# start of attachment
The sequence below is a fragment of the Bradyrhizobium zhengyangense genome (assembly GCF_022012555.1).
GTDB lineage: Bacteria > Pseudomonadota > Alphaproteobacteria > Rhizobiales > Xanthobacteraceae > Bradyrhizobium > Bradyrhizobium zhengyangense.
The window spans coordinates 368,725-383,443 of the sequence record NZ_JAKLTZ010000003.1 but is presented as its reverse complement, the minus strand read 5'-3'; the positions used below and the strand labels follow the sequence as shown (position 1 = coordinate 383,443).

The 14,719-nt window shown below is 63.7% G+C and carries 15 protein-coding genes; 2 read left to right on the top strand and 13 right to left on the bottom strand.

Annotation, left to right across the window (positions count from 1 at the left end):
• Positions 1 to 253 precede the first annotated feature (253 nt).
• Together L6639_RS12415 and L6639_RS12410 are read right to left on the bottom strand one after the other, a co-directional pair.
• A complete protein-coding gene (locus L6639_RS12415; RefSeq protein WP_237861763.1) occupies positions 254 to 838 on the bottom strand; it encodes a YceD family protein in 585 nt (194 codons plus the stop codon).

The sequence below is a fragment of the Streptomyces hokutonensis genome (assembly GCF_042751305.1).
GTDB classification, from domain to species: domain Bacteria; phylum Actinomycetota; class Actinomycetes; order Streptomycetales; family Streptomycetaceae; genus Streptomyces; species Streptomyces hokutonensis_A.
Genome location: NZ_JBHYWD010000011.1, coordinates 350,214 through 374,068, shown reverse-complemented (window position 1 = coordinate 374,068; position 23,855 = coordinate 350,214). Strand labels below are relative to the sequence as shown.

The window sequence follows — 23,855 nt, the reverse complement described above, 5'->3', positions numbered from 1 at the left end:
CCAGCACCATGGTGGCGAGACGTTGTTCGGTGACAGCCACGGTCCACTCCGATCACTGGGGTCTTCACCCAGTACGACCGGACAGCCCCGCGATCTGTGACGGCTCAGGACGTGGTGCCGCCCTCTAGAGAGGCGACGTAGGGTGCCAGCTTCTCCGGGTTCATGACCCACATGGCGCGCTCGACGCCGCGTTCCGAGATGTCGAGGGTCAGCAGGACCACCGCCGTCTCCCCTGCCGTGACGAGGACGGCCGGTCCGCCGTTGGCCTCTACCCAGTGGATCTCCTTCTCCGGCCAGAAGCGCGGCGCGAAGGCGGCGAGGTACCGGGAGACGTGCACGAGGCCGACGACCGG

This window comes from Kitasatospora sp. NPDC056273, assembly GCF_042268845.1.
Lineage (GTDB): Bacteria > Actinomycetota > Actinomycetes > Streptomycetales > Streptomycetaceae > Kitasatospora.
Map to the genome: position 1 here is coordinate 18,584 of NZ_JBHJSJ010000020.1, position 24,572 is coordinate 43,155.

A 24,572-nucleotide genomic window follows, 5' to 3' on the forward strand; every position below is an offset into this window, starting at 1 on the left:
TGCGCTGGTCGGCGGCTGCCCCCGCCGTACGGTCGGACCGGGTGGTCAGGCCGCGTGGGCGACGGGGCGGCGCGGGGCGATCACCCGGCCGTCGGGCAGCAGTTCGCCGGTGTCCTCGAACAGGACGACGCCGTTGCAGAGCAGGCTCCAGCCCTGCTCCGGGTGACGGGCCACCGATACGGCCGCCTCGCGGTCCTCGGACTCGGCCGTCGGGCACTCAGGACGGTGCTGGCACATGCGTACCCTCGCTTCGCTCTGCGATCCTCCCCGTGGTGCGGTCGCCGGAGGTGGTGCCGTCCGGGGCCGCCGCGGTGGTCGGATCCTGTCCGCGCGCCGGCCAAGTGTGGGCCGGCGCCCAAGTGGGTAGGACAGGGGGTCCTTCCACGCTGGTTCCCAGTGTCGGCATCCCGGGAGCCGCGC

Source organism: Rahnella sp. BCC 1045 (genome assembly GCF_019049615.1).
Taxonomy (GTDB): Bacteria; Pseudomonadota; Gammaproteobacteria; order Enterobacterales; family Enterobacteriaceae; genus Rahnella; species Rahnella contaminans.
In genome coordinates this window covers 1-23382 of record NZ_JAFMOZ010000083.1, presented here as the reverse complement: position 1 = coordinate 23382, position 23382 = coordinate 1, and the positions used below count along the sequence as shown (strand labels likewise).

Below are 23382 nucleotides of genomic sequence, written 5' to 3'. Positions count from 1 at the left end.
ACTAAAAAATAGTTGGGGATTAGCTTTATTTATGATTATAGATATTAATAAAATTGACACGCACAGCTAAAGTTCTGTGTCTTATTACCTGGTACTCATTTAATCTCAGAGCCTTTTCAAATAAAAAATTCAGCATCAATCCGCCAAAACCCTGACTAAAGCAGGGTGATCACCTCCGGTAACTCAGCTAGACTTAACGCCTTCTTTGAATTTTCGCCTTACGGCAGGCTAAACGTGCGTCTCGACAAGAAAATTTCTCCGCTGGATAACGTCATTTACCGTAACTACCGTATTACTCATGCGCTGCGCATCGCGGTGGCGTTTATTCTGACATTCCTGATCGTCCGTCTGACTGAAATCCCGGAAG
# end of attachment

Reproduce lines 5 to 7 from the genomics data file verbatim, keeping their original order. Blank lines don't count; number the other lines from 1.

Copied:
Annotation, left to right across the window (positions count from 1 at the left end):
• Positions 1 to 253 precede the first annotated feature (253 nt).
• Together L6639_RS12415 and L6639_RS12410 are read right to left on the bottom strand one after the other, a co-directional pair.